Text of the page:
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Firing 25% owner in startup LLC

Clearfield, UT |
Filed under: Starting an LLC

I own a startup business that I started with my cousin. He is a web designer and I had no clue how that world worked. I gave him 25% to help me get it going, but I still paid him for his work. I gave him $3400 which was actually overpaying and he obviously hasn't invested a dime. Beyond this the project went 5 months past when it was supposed to be complete. Long story short, I need him gone and I don't want him to get another dime.

I talked with him a few days ago and broke the news. At first he said he would sign over his shares, then after "thinking about it" he wants a ridiculous buyout. I am wondering if there are any approaches to this that can assure he gets no additional money. Start a new company? License site/software to a company started by my wife?

Attorney Answers 2


He may be unrealistic, but he's right. If he's 25% owner of the LLC, and you truly want to eliminate his equity position (as opposed to just his work for the company), then you need to follow proper procedures for buy-out. Check operating agreement and if no OA (or OA is silent) then LLC Act.

NOTE: The response given does not form an attorney-client relationship and it is provided solely as the opinion of the author. It is for informational purposes only, not legal advice, in accordance with the AVVO terms and conditions. If a legal opinion or representation is desired, please seek independent legal counsel.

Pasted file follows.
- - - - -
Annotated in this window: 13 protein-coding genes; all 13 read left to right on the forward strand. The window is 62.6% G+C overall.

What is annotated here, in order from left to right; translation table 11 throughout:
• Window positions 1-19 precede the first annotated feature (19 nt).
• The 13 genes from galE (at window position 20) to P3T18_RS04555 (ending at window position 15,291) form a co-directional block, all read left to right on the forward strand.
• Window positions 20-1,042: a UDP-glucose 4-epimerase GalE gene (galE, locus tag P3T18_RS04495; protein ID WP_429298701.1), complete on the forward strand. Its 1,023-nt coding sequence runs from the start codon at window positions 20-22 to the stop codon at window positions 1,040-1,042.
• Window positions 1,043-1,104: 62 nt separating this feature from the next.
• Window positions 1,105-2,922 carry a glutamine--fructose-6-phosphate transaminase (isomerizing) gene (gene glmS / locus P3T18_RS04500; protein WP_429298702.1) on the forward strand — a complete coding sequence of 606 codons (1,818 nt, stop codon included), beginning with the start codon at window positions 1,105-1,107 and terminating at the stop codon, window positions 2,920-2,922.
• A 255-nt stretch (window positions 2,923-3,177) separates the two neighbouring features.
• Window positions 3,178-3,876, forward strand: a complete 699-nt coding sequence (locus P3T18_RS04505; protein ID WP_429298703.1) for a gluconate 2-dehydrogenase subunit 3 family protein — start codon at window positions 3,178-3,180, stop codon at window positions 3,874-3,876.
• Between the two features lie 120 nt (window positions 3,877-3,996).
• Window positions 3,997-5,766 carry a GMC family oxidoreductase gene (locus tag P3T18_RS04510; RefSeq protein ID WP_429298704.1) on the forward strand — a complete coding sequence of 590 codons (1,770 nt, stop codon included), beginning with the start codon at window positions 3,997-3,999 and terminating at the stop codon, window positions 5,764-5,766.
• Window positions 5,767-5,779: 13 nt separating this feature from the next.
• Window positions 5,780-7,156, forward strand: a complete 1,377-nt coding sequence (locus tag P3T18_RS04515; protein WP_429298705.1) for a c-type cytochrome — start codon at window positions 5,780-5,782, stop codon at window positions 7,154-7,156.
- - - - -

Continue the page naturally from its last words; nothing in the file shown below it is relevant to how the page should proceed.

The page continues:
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Tom Gimer, Esq. -- licensed in DC and MD -- 202.556.4LAW (4529)

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I recommend that you consult with an attorney. I have helped clients negotiate a number of these matters with some success--especially in small businesses where one person and their capital investment is key to the success of the business. The first place we start is a review of the governing documents (operating agreement, articles, offering documents, etc.). If there are provisions is those documents, negotiate using them (or around them, if necessary). If you have no operating agreement, you default to the provisions of the Utah Code. If you are a majority owner, put the most in, etc., I think it is very likely that you can find a way to buy him out, or drive down the value of his ownership interest, or discourage him from pursuing the aggressive buyout he apparently wants. You need to be careful to avoid problems (e.g., a lawsuit against you), but it is likely you can find a way to deal with him on terms acceptable to you.

Gather your documents and consult with an attorney.


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